The injection well is a process of draining the phosphogypsum stacks by drilling into the earth to pump treated water from the stacks deep underground, past the aquifer.
"So we need to get this done as soon as possible because there was always that threat of another leak," said Vanessa Baugh, Manatee County commissioner and chair of District 5.
Wednesday, the Florida DEP issued a notice of intent to permit the well at the phosphate plant. Commissioner Baugh said the county would run the site.
"It's not drinking water by any means, but there's nothing in the water that will go down the well that is quote-unquote toxic. So that's good," said "The injection well is not something that I favor necessarily, but at this point in time, it is the best thing for us to do. I would not feel that way if the water was not being treated first. I think that's important because you never know it's going down past the aquifer, so we have to be very careful."
After two major leaks of wastewater spilled into Tampa Bay this spring, it’s a race against time, said Herbert Donica, the court-appointed receiver for Piney Point.
"The deepwater program will dispose of a million gallons a day, possibly more, but that's the low end. That's the target, and that's what it is designed to do at a minimum that will get us into a safe area very quickly," said Donica.
The court-appointed receiver has full control of the property, to oversee and manage the process of closing Piney Point, owned by HRK Holdings. Donica said work can start on the process if no one objects to the DEP’s permit within 14 days. He called the current plan the county’s best option.
"We've been investigating several different methods of cleaning the water up. Every week I have meetings or I'm considering proposals about how to just clean the water up," said Donica. "It's important that we're going to be transparent about what's available to us out there. There are different technologies that weren't available 10, 20 years ago."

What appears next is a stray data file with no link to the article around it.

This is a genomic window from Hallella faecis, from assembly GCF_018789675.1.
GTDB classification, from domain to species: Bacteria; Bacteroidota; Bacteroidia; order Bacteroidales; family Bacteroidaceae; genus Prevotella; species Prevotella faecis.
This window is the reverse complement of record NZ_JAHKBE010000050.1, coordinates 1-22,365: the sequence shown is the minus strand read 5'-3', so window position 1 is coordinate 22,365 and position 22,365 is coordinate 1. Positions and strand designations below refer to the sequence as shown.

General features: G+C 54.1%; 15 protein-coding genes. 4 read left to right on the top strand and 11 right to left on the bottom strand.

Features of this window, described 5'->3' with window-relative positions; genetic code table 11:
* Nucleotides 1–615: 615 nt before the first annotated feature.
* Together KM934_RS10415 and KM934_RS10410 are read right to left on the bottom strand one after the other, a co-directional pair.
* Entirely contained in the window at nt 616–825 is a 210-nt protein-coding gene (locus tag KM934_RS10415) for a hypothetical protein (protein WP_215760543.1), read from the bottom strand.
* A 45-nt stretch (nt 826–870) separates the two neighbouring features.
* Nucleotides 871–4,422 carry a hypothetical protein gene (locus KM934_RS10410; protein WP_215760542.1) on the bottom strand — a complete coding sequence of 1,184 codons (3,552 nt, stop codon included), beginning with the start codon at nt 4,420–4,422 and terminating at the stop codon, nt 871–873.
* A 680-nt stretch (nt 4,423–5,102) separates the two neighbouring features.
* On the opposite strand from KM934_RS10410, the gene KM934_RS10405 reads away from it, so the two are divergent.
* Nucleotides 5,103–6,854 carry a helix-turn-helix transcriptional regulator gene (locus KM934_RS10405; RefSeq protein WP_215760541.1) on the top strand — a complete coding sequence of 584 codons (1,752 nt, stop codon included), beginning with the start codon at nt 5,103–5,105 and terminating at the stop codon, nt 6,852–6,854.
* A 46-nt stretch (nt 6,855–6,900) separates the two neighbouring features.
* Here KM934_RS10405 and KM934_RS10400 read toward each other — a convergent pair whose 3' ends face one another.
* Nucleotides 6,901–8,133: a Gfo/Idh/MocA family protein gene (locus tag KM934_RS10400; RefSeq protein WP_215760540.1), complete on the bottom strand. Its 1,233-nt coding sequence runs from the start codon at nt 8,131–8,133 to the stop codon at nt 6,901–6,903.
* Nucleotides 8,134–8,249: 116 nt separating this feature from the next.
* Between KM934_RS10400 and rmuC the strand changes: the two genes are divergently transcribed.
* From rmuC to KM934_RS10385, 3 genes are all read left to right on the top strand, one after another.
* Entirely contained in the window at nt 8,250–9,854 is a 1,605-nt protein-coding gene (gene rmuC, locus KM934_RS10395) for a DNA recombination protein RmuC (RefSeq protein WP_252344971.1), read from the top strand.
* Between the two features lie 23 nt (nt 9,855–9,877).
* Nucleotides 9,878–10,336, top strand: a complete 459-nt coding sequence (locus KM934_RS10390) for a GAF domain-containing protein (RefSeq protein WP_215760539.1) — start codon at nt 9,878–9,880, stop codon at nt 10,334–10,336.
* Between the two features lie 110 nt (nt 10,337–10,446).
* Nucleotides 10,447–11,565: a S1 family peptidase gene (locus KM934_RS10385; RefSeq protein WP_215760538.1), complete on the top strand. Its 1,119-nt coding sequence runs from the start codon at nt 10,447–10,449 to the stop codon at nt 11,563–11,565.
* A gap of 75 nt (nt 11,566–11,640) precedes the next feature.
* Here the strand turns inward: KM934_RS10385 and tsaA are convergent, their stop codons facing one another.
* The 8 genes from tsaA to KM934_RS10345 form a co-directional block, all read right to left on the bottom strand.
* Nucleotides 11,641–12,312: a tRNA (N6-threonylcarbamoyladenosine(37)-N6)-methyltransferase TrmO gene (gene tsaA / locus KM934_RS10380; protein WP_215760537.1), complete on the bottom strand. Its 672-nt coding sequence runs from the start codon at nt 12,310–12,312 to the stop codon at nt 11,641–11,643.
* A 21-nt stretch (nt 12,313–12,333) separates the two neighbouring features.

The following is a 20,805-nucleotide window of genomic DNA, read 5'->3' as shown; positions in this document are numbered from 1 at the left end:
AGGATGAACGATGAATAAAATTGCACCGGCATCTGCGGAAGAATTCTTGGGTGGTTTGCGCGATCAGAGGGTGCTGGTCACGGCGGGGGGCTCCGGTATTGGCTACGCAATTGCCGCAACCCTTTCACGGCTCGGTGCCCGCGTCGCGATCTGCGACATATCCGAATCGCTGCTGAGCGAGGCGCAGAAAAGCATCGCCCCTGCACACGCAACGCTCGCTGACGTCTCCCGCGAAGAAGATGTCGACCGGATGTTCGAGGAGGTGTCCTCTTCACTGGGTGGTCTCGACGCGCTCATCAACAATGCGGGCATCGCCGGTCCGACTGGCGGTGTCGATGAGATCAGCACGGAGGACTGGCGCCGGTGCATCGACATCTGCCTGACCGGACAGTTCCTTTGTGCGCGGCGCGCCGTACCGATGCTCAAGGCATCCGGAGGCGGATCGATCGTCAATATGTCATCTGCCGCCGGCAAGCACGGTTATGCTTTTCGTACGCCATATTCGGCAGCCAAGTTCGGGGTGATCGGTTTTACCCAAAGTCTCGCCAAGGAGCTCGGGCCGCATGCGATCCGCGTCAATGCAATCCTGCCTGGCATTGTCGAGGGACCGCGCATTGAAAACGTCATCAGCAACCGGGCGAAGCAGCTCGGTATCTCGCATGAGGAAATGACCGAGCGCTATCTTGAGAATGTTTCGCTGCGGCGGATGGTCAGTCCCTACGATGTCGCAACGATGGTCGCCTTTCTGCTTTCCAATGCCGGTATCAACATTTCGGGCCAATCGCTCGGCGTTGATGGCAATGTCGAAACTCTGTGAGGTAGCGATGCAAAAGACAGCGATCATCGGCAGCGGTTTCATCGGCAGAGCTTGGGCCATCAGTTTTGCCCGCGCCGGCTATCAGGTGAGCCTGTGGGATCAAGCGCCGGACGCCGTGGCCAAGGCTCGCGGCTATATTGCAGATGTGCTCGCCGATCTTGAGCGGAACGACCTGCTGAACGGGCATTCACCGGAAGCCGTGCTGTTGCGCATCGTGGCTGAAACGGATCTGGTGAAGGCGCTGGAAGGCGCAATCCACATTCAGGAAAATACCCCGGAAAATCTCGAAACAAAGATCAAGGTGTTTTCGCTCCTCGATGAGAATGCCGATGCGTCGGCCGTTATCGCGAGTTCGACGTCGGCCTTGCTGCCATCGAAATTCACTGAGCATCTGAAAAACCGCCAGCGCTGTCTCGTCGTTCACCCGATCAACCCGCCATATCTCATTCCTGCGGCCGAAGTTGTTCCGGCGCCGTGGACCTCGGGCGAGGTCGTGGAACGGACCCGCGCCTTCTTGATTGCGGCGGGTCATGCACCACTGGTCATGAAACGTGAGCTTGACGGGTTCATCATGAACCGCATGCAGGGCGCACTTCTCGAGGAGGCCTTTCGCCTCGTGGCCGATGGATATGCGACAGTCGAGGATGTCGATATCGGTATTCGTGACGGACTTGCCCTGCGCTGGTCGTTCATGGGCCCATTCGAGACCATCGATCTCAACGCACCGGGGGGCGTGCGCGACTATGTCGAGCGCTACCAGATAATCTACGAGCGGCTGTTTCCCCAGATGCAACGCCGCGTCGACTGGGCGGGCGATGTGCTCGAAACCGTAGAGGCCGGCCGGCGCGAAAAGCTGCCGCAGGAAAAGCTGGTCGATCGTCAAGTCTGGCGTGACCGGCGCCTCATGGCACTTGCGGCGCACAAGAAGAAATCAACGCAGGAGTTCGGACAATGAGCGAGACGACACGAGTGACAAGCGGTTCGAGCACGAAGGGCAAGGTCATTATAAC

But there’s pushback from environmental advocates like Glenn Compton, who is chair of the public health and environmental nonprofit ManaSota-88.
"At this point, we completely object to the process. We just think that there's much better ways to get rid of the wastewater than what Manatee County is currently proposing," said Compton. "This is the first time that wastewater from phosphogypsum stack has been deep, well injected in the state of Florida, and we shouldn't rush to a decision. There’s better technologies and we should be using those technologies instead of trying to inject it out of sight, out of mind."
Compton said it’s time for policy makers to take a look the impact of phosphate plants statewide and come up with better solutions.
"Piney Point is an example of what can go wrong, will go wrong and has gone wrong. And I think that's what's going to happen with this deep, well injection permit also," said Compton. "My main concern at Piney Point is that it's being rushed. It's being done too quickly. There are other alternatives that should be explored."
Donica and Baugh said they are working against time and need to start emptying the stacks before the rainy season starts and adds more pressure to the stacks.